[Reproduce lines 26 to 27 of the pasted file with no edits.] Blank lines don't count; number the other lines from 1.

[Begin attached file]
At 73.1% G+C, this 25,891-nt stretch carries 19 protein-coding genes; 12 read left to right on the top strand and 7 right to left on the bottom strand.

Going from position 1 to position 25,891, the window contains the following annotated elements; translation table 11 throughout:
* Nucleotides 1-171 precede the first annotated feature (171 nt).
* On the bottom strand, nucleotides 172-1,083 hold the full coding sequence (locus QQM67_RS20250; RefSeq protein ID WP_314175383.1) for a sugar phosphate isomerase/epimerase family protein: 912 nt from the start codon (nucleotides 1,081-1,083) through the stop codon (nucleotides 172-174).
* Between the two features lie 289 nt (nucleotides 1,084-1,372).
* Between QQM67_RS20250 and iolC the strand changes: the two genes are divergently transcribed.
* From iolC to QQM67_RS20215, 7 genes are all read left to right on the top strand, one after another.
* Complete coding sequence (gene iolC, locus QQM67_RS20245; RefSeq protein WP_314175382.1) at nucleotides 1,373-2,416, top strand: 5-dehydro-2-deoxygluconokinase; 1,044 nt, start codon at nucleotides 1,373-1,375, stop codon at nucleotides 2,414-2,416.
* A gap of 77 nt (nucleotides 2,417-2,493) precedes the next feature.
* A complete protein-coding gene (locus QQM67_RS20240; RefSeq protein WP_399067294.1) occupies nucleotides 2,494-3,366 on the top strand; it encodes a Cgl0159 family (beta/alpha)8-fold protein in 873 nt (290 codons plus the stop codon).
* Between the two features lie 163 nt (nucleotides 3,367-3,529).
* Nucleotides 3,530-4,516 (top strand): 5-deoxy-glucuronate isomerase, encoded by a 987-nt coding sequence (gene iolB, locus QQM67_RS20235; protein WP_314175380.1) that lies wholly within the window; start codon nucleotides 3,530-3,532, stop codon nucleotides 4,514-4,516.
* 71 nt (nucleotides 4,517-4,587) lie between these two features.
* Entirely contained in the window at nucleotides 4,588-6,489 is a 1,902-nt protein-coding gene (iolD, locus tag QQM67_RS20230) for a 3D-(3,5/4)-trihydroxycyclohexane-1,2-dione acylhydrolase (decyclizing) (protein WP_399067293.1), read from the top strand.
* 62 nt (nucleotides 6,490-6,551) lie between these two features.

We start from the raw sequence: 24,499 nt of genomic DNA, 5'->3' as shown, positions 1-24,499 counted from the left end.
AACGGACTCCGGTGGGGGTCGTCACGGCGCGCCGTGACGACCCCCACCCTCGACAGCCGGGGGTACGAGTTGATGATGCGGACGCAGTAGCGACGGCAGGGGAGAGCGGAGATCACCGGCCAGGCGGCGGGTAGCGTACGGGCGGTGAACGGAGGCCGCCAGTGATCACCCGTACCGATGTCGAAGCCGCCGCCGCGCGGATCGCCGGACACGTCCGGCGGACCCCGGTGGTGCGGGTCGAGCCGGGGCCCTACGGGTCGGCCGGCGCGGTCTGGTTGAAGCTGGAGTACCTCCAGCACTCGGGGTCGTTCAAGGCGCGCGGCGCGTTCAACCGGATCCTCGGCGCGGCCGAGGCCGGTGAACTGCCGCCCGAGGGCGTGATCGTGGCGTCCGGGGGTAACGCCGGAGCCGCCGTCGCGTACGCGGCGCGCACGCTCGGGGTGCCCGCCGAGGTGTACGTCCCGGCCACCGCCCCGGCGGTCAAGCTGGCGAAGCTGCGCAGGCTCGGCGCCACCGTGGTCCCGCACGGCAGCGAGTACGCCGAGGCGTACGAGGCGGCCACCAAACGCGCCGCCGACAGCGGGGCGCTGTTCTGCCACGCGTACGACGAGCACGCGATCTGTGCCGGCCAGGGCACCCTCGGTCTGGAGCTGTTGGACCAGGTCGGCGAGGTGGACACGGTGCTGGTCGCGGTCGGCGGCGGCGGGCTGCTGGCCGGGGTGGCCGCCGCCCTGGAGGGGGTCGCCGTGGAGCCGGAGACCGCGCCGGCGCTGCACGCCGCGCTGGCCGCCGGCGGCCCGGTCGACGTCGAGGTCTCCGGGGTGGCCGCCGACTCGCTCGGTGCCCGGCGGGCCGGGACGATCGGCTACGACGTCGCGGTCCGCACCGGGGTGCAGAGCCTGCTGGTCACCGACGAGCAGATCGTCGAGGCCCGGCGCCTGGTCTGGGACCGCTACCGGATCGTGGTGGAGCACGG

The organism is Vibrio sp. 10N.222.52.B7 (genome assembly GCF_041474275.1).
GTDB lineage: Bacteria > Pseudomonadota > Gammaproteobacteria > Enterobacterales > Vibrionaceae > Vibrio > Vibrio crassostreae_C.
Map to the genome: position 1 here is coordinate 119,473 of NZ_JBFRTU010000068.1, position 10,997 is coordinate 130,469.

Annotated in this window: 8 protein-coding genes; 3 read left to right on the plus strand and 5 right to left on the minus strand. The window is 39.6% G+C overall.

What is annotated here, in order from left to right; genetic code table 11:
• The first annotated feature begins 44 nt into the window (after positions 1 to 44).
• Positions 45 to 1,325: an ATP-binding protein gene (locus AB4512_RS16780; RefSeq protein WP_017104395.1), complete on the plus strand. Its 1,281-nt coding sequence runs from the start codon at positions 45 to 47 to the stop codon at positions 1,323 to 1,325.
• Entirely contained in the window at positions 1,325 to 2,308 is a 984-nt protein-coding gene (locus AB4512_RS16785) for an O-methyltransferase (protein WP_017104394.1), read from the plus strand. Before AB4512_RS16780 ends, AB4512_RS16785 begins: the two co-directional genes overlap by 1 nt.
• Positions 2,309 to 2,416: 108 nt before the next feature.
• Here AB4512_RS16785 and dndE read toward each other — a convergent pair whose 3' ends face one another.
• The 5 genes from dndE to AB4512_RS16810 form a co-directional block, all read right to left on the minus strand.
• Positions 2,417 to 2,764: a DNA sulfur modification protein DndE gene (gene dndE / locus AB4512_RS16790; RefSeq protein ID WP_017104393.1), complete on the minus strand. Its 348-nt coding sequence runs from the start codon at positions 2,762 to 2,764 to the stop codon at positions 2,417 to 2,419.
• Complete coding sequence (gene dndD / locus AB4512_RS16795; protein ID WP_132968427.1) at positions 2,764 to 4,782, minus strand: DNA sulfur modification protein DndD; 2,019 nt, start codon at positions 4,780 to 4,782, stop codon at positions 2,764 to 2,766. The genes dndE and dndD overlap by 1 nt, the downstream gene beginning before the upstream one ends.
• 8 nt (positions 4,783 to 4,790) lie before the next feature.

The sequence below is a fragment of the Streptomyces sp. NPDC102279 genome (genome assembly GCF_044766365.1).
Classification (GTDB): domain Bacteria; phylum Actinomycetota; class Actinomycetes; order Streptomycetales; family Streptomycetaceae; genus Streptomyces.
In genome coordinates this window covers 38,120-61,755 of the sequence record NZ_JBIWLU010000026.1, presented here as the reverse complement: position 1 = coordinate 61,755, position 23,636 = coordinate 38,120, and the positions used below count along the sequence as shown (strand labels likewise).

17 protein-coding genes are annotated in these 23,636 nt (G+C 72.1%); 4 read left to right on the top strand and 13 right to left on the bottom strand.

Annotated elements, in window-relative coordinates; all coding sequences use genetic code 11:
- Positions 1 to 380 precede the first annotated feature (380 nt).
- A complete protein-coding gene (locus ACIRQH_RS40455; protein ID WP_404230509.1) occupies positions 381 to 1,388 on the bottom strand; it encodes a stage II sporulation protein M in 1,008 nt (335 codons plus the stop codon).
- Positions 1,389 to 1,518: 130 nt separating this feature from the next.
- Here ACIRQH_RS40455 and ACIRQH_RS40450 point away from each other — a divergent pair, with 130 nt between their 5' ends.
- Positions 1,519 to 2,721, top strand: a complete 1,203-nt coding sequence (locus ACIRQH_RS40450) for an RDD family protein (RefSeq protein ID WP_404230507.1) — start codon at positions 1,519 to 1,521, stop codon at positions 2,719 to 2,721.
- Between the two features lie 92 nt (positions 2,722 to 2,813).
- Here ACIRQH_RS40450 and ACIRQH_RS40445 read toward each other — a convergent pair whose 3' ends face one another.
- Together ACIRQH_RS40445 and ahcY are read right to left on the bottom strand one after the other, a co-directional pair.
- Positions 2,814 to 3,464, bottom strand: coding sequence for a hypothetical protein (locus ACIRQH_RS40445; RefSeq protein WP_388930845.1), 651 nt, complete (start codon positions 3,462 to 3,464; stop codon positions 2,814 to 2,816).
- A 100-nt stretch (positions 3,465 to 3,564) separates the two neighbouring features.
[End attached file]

• Positions 2,309 to 2,416: 108 nt before the next feature.
• Here AB4512_RS16785 and dndE read toward each other — a convergent pair whose 3' ends face one another.